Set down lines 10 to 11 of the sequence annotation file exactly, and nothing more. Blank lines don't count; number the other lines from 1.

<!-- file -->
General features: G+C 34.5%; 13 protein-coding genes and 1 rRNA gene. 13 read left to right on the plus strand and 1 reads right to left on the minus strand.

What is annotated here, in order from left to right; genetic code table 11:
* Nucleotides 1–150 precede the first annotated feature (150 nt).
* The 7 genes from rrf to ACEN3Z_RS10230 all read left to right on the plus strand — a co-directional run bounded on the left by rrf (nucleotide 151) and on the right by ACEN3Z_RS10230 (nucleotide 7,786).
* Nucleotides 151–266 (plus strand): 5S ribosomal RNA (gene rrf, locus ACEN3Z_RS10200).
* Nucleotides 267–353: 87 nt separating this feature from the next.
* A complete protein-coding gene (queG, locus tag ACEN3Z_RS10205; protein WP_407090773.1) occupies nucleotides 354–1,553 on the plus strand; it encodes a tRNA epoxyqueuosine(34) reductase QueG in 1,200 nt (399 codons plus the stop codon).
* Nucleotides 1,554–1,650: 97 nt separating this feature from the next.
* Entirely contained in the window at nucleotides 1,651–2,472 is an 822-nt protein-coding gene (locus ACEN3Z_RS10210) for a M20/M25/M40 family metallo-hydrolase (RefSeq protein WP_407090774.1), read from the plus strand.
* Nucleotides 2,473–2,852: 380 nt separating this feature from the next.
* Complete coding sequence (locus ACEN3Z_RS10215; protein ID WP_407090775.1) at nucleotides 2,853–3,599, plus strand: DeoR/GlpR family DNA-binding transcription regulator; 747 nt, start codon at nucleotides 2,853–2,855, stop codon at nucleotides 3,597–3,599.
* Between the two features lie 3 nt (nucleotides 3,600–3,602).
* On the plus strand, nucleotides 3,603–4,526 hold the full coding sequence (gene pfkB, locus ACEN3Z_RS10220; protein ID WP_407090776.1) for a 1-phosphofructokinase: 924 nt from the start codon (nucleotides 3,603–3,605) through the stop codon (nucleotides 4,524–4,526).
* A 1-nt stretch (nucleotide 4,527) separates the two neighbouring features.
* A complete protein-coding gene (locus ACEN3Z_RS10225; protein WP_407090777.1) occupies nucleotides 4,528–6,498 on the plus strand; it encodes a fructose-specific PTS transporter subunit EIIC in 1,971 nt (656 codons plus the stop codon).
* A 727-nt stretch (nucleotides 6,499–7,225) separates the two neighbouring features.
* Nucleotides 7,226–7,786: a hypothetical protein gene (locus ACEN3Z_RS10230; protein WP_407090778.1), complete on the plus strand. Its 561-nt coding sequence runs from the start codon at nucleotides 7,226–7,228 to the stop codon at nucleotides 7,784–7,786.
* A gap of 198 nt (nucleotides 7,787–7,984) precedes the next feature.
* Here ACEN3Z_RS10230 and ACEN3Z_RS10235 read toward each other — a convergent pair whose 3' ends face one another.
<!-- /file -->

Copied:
* Nucleotides 2,473–2,852: 380 nt separating this feature from the next.
* Complete coding sequence (locus ACEN3Z_RS10215; protein ID WP_407090775.1) at nucleotides 2,853–3,599, plus strand: DeoR/GlpR family DNA-binding transcription regulator; 747 nt, start codon at nucleotides 2,853–2,855, stop codon at nucleotides 3,597–3,599.